It is very much a question of fact based on the circumstances of each case. The court needs to consider the broad canvas of evidence in order to establish the intention of the relevant person.
 In this case reliance is placed on a number of features that, it is submitted, demonstrate Ms C has not given up her domicile of origin here despite her move to live in France. In particular reliance is placed on the following:
(1) Her domicile of origin is in this jurisdiction;
(2) She returned with her parents, who had only temporarily worked abroad, and remained living here for the next 42 years. Her family remain living in the same area in England.
(3) She met Mr C and went to live with him in 2006. She would have preferred to live in England but they were unable to due to Mr C’s business.
(4) They plan to live in England as a family once Mr C is able to; either on retirement or having found someone else to take over the business.
(5) Ms C sets out in her statement how she has retained her British identity. It is clear, if Mr C were to die, she would return to live here where the rest of her family is based.
(6) Ms C has taken no steps to acquire French nationality and has no intention to do so.
(7) She retains two properties in this jurisdiction which provide her with a base here from which she can work and see her family.
(8) Q is being raised as a bi-cultural child and the applicants speak to their son only in English to support him being bi-lingual.
(9) The applicants’ intention is to send Q to school and/or university in England and, if required, Ms C will return to live here to support this.
 What the court needs to consider is whether Ms C has formed an intention to reside permanently and indefinitely in France.
 In the circumstances of this case I do not consider she has. In my judgment she has retained her domicile of origin here and thereby satisfied the requirements of s 54 (4) (b). Her residence in France is for a limited purpose, related to her relationship and subsequent marriage to Mr C whose personal business circumstances tie him to France. Ms C intends to return to live in this jurisdiction on the happening of a number of realistically foreseeable contingencies: upon her husband being able to leave his business, upon his retirement, to support Q’s education here or upon her husband’s death. As stated in IRC v Bullock ibid she has not formed an intention sufficient to ‘clothe [her] residence [in France]…with the necessary quality to result in his having adopted a domicile of choice’.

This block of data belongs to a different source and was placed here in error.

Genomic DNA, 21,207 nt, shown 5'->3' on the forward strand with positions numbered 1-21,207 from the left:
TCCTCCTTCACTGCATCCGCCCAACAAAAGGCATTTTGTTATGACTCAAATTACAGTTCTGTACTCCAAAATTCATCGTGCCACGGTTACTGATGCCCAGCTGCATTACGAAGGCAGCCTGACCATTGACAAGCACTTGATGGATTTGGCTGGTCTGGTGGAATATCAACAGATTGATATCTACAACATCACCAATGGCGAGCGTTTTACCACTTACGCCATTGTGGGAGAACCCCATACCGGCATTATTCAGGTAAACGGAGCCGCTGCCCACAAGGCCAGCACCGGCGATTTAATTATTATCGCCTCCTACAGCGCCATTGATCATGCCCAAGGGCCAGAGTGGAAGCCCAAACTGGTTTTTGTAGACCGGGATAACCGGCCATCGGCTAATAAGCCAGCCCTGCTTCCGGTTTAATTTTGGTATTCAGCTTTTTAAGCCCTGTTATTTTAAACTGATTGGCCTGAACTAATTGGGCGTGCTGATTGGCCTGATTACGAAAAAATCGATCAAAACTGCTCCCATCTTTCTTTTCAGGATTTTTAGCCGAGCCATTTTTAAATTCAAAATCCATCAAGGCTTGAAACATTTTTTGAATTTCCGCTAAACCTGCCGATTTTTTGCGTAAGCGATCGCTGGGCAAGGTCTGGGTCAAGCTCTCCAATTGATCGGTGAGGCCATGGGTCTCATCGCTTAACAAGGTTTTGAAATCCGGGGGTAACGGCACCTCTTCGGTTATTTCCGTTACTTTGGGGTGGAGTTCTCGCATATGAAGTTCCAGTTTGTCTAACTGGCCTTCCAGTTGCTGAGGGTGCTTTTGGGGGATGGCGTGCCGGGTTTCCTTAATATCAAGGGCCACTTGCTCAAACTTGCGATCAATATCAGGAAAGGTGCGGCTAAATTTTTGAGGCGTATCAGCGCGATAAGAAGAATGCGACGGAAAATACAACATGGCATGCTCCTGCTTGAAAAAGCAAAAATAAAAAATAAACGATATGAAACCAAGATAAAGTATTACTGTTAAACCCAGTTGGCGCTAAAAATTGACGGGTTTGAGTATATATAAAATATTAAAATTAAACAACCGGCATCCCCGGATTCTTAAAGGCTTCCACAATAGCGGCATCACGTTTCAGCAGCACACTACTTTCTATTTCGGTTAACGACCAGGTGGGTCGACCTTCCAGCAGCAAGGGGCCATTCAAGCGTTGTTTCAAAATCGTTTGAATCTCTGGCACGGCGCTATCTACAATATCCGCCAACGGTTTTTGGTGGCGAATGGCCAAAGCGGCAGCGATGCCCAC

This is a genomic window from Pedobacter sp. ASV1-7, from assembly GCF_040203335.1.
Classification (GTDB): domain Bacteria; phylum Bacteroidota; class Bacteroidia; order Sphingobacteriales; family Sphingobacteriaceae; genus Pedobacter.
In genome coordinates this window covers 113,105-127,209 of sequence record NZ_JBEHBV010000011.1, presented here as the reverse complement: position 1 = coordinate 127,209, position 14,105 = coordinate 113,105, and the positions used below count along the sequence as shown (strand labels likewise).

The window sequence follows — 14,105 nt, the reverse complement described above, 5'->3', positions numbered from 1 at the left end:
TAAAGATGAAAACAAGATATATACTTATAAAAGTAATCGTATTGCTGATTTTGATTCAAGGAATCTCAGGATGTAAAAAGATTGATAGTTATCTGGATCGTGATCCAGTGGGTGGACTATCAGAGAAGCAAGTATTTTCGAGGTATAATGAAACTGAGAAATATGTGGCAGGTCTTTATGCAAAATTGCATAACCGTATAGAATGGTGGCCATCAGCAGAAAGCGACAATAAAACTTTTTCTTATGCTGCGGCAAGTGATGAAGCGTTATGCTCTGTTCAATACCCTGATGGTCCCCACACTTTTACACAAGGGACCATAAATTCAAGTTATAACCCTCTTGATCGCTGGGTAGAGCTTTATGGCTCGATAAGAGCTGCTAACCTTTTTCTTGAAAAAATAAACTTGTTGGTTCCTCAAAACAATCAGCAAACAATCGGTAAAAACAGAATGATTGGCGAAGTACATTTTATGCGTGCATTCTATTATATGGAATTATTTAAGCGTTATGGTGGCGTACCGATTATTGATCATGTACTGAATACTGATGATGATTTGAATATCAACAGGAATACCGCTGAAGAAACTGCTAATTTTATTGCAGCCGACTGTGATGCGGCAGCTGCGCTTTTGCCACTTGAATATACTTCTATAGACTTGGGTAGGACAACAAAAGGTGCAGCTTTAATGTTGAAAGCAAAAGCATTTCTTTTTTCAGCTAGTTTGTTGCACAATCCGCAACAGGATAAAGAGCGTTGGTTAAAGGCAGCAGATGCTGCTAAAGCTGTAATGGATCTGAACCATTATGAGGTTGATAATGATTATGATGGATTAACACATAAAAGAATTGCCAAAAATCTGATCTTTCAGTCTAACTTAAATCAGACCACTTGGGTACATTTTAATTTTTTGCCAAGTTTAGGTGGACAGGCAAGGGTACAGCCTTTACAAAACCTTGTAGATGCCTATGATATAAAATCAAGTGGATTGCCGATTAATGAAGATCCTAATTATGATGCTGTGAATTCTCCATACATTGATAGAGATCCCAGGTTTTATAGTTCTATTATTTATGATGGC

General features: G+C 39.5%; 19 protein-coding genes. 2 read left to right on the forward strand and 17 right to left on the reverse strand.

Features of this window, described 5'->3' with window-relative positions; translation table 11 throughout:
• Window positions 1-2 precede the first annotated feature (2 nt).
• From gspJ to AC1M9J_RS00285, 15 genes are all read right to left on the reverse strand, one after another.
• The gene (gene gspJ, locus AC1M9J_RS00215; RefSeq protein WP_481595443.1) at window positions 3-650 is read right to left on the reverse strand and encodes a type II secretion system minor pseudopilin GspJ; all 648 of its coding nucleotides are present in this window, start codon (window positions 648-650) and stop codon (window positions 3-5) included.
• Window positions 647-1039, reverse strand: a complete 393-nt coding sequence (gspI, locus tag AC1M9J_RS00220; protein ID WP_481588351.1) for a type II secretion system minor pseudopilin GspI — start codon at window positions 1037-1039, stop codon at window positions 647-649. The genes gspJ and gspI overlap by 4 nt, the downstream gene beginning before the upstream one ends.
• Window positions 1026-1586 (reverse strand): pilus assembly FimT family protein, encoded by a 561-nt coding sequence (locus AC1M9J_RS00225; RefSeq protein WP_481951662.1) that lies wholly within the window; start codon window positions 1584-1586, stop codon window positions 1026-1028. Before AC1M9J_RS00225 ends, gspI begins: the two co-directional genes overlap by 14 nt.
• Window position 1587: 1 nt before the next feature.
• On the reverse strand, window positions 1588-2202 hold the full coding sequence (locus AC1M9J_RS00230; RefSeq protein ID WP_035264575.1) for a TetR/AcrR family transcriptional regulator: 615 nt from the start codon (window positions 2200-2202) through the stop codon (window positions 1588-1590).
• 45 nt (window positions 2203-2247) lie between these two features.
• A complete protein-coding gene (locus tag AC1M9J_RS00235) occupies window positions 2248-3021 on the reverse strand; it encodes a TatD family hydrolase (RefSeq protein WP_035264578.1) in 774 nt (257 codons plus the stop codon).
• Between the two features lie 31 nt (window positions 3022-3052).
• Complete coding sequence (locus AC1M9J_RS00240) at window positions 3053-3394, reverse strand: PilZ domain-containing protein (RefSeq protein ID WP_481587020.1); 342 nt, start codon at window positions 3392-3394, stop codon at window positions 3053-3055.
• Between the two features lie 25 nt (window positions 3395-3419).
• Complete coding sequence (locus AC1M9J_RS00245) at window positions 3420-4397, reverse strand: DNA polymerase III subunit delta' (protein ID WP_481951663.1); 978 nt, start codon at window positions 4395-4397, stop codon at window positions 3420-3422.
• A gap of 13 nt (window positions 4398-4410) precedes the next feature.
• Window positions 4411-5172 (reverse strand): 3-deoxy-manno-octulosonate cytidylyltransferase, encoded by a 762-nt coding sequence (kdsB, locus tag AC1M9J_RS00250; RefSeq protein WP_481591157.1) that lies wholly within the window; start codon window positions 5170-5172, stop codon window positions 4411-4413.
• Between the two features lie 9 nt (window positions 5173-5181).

The next requirement is relatively straightforward. I have to be satisfied that both applicants are over 18 years of age. They are respectively 54 and 55 years of age. (s 54 (5))
 The next matter the court has to consider is whether the respondent surrogate mother and her husband have consented freely, unconditionally and with full understanding to the making of a parental order. In relation to the surrogate mother that consent must be more than six weeks after Q’s birth. Within the papers are written consents from both the respondents that clearly fulfil the criteria, and are signed more than six weeks after Q’s birth. They satisfy the requirements under s 54 (6) and (7). They are also supported by the wider evidence in this case which clearly establishes that the respondents support the order that is being sought. They have fully participated in the proceedings in Minnesota and have filed an acknowledgement to this application indicating their consent to the order that is being sought.
 Finally, in relation to the s 54 criteria, there is the question of payments made to the respondents. In total there was a payment of about $35,780.00, as is set out in detail in the documents, which is about £21,640.00. $19,200.00 relates to compensation rather than expenses, and this is the focus of the court’s attention and will require authorisation by the court under s 54(8). There were also a number of payments that are itemised as having been paid to the agency and third parties, of which it is obviously clear that an element of that will include profit. They are commercial organisations that are lawfully allowed to operate in the US.
 In considering whether to authorise these payments, the court has to consider a number of matters. Whether the sums paid are so disproportionate to reasonable expenses to either overbear the will of the surrogate mother or to exploit her. I am satisfied, bearing in mind the court’s knowledge of other payments that have been made in similar cases and also the fact that they were negotiated at arms length through a third party agency, that the sum paid was not so disproportionate to expenses that were incurred. I also have to consider whether the applicants have acted in good faith and whether there has been any suggestion that they have sought to defraud the authorities. I am entirely satisfied in this case on the information that I have seen, that all the evidence points the other way. Both of these applicants have acted entirely with good faith. They have sought advice at all relevant stages and have provided full cooperation with all the relevant authorities, any directions made by the court and in any requests made by the parental order reporter. In the circumstances of this case it is appropriate for the court to exercise its discretion to authorise the payments that have been made. That is the final hurdle that the applicants have to meet in relation to s 54.